Hallsville designer 'pushing boundaries' with clothing line
Jan. 7, 2017 at 10:04 p.m.
HALLSVILLE — Hallsville fashion designer and business owner Ben Johnson has created a new clothing line that has some folks in stitches and others unraveling at the seams — and he's making no apologies for any who might be offended.
In fact, Johnson said he's out to ruffle a few feathers with his clothing line, Icon State Fashion Apparel.
"A lot of companies and fashion brands play it safe — they try to be politically correct," Johnson said. "Icon State is about pushing boundaries and challenging beliefs. It's about wearing clothing that's funny and that says what everyone else is really thinking but won't say."
The pull-no-punches East Texas husband and father's new clothing line is catching the eye of customers from Austin to California with its controversial topics and images.
California fashion blogger "Chantillicious" Chantal Nicole McCulligh called Johnson's line a "fashion statement that goes beyond style."
"(Johnson's) craft is wildly amazing, and his designs have the ability to change the way people think," she wrote in a recent blog post. "Plus, some of the stuff is downright hilarious and we could all use some humor in our life."
Johnson said his clothing line is meant to be fun and thought-provoking.
"Our designs are there to provoke emotion, whether good or bad," Johnson said. "People either love us or hate us. Either way, we've got them thinking and talking."
Johnson, 38, uses his designs on shirts and hats to poke fun at some of society's most taboo, controversial and hot ticket topics, all while throwing in a healthy dose of sarcasm and humor.
While Johnson's line finds supportive customers in certain demographics, especially with younger generations, the artist understands that some in his native East Texas won't welcome the line with open arms.
"I think our target market is 18 and up and anyone brave enough to wear it," he joked.
'Right from wrong'
His designs also offer support for causes or groups, such as the LGBT community, and his designs make light of current events, such as the Dakota Access Pipeline stand off.
"You know, I'm from here and went to high school here in Hallsville," he said. "I used to be offended by stuff like this. I was taught 'right from wrong,' and it took a lot of reading and exposure to different ideas to begin questioning what we consider 'right and wrong.' It wasn't until I was older that I started thinking and questioning what I had always been taught. Take homosexuality — I am amazed to think there are people in our society who feel they have to hide that part of themselves and I can't belive how hard that must be."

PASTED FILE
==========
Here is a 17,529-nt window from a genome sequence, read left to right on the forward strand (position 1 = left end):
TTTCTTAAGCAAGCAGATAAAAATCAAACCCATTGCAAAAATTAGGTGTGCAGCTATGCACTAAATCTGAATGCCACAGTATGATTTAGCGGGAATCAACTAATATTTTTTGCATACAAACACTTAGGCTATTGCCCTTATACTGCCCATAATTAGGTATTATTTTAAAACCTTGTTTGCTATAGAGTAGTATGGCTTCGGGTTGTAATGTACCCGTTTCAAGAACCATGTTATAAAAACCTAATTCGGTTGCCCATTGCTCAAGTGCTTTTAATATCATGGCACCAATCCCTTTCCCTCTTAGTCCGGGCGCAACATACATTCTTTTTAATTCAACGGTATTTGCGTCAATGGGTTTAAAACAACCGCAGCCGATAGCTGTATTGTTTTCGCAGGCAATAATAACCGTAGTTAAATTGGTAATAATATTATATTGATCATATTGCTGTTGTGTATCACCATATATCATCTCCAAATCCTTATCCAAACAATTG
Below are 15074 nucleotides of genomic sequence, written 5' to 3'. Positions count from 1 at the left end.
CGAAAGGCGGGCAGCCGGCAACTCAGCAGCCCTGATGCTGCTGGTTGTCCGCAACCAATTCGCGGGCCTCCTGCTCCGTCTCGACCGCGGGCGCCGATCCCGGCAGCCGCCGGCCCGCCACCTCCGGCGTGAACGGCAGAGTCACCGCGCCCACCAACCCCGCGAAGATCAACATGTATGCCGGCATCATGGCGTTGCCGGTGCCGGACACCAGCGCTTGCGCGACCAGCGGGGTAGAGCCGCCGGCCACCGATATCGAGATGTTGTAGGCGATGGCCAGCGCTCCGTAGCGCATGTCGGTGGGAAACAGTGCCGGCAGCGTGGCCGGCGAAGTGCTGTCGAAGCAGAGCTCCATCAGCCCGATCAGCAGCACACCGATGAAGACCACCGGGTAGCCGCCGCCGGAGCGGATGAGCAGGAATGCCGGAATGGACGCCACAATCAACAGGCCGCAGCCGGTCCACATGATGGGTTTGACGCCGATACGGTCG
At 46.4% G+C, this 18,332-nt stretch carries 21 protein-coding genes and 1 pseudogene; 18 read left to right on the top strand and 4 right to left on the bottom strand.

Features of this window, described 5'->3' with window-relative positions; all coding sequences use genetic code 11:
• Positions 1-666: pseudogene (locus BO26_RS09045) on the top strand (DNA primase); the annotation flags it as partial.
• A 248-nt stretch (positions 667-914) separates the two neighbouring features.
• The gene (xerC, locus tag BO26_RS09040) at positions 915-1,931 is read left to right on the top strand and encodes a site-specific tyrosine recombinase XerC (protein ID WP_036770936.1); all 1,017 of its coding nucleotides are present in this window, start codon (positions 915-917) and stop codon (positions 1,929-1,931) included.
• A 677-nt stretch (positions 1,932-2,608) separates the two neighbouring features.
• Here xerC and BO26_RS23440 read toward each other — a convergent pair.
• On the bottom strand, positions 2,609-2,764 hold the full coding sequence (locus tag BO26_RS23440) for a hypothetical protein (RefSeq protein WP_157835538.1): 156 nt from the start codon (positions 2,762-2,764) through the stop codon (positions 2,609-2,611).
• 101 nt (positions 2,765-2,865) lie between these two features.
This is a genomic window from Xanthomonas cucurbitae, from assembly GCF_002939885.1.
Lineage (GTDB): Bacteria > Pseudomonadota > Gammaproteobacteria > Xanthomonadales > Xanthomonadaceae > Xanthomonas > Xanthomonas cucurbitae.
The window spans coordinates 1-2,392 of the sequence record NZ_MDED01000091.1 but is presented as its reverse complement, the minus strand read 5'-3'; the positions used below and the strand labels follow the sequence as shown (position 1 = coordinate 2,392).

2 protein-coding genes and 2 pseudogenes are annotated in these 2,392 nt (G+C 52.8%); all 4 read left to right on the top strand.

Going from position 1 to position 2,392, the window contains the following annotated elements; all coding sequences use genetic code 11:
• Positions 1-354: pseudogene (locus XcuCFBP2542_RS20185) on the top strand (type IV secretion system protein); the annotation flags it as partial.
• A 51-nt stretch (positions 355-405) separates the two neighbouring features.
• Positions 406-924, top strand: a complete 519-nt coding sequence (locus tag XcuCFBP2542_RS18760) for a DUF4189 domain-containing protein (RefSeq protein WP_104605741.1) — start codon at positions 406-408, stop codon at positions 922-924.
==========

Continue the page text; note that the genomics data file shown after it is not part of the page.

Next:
Johnson, a father of four, said he believes all people should be treated the same and not chastised for their beliefs, race or sexuality.
"I think all people are equal," he said. "Being equal is something I value. Our company, Icon State, believes all people are equal, no matter their race, creed, sexual origin or religion. We all get so offended so easily. I personally have to work on that myself — asking myself sometimes, 'why does that offend me?'"
The fashion line, which started up this past summer, does most of its sales online though he also sets up booths at festivals and events, such as the Austin Pride rally.
"I was working for a guy in Longview doing embroidery prints and screen prints, and I had been watching all these sensitive things going on in the media lately," Johnson said. "My friend and I started making jokes and talking about it all and we came up with some ideas."
Those ideas turned into the clothing line known as Icon State, where he pairs double entendres or catch phrases with risque and humorous images.
The line carries women's, men's and children's shirts and trucker hats. Johnson said he has plans to open an Icon State boot line this year.
Johnson has recently turned the fashion line into a family affair by starting a children's line of Christmas shirts, designed by his children.
Though the shirts are made for children, they have not escaped criticism and controversy.
Icon State's "Santa Ain't Real" shirt, designed and illustrated by Johnson's 6-year-old son, Asher, has drawn recent criticism from some.
Johnson's wife, Shannon Johnson, who works at Hallsville High School, said she has received upset phone calls from parents about the shirt after she posted a photo on social media of Asher wearing it.
"I posted something that was funny to our family and people lost their minds," she said.
Johnson said he's baffled that people are mad about a T-shirt that tells the truth and this is the exact reason he created the clothing line — to point out the ridiculous and often hypocritical side of humanity.
"This is what Icon State is all about. Isn't it crazy how upset people get over Santa?" Johnson said. "We also find our holiday funny T-shirts to be quite ironic. People will be offended by the shirt because it tells people the truth. Just let that sink in for a moment — it tells the truth. ... I don't know why people want to lie to their kids."